The participation rate is defined as the proportion of the working age population that is in the labour force. So if the working age population was 1000 and the participation rate was 65 per cent, then the labour force would be 650 persons. So the labour force can vary for two reasons: (a) growth in the working age population – demographic trends; and (b) changes in the participation rate.
The labour force is decomposed into employment and unemployment. To be employed you typically only have to work one hour in the survey week. To be unemployed you have to affirm that you are available, willing and seeking employment if you are not working one hour or more in the survey week. Otherwise, you will be classified as not being in the labour force.
So the hidden unemployed are those who give up looking for work (they become discouraged) yet are willing and available to work. They are classified by the statistician as being not in the labour force. But if they were offered a job today they would immediately accept it and so are in no functional way different from the unemployed.
When economic growth wanes, participation rates typically fall as the hidden unemployed exit the labour force. This cyclical phenomenon acts to reduce the official unemployment rate.
So clearly, the working age population is a much larger aggregate than the labour force and, in turn, employment. Clearly if the participation rate is constant then the labour force will grow at the same rate as the civilian population. And if employment grows at that rate too then while the gap between the labour force and employment will increase in absolute terms (which means that unemployment will be rising), that gap in percentage terms will be constant (that is the unemployment rate will be constant).
The following Table simulates a simple labour market. You can see that while unemployment rises steadily over time the unemployment rate is constant. So as long as employment growth is equal to the growth in the underlying population and the participation rate doesn’t change, the unemployment rate will be constant although more people will be unemployed.
Understanding these aggregates is very important because as we often see when Labour Force data is released by national statisticians the public debate becomes distorted by the incorrect way in which employment growth is represented in the media.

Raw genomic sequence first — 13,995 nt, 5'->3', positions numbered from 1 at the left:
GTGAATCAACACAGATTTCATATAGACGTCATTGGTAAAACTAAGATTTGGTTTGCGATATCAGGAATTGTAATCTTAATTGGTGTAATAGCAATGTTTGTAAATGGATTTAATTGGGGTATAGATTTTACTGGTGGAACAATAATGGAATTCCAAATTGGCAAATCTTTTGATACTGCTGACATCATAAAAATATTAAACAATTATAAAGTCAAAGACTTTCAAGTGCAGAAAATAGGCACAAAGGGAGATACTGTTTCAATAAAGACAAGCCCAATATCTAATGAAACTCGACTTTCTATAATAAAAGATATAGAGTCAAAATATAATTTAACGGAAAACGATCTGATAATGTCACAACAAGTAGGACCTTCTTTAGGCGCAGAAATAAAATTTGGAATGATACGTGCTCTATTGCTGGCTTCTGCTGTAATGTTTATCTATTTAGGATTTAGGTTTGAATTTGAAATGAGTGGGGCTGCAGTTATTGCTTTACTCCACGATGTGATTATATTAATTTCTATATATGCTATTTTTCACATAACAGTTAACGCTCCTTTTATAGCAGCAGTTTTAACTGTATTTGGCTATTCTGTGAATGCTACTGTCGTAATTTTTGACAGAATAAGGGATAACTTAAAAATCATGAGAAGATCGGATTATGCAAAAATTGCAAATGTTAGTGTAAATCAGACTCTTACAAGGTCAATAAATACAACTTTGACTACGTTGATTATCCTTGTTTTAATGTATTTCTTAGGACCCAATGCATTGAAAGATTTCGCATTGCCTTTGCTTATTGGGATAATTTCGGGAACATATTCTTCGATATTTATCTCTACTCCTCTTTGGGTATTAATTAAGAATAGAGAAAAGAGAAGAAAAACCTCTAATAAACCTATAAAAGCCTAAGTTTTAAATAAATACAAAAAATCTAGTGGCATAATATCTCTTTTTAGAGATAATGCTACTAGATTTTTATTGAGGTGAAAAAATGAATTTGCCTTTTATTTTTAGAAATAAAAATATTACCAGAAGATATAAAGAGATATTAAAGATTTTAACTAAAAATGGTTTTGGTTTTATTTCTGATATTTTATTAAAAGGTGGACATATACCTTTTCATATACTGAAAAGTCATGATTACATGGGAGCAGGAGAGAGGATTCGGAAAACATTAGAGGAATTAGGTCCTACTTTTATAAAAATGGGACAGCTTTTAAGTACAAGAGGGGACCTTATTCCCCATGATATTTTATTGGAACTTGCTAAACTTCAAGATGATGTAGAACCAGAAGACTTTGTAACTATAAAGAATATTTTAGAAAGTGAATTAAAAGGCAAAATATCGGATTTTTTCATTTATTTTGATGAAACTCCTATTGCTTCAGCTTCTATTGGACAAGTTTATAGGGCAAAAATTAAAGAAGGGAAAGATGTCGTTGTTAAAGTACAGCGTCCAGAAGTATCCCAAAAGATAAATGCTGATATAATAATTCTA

In situations where employment growth keeps pace with the underlying population but the participation rate falls then the unemployment rate will also fall. By focusing on the link between the positive employment growth and the declining unemployment there is a tendency for the uninformed reader to conclude that the economy is in good shape. The reality, of-course, is very different.
The following blog may be of further interest to you:
This Post Has 3 Comments
Bill, I think youve got the answer to Q2 wrong.
The USA is perfectly capable of funding its own deficits. They don’t have to borrow billions from other countries to fund them. But the question didn’t ask whether it was nexessary for China to fund the deficits, it asked whether China has been funding those deficits. And unless you use a ridiculously narrow definition of fund, it has.
Dear Bill- I have been an enthusiastic follower of your blog since I discovered it, and your clear explanations of macroeconomics have helped explain why the political dialogue about the economy in the US is so topsy-turvy.
I follow the logic of the answer to Q2, and agree with the perspective that a current account deficit means the local economy is acquiring real goods in exchange for bits of paper. Overall that seems like a net plus, but I am less enthusiastic about the situation when Chinese companies are using their USD financial assets to acquire US companies. I realize that this ownership is subject to US laws and regulations, but losing control of local firms still seems like a potential downside to running a current account deficit. Am I missing something?
Dear CDM (at 2016/04/03 at 10:46) and others who have asked me the same question
The US citizens have two major options if they don’t like this. First, stop buying Chinese imports and support import-competing (though more expensive) alternatives and put pressure on companies making stuff in China to bring back production to the US. Second, pressure their governments to bring in foreign restrictions on asset purchases in the US. Australia does that to some extent (on real estate).
The Chinese are not forcing Americans to buy their stuff.
The Chinese then have options too which the US citizens might not like.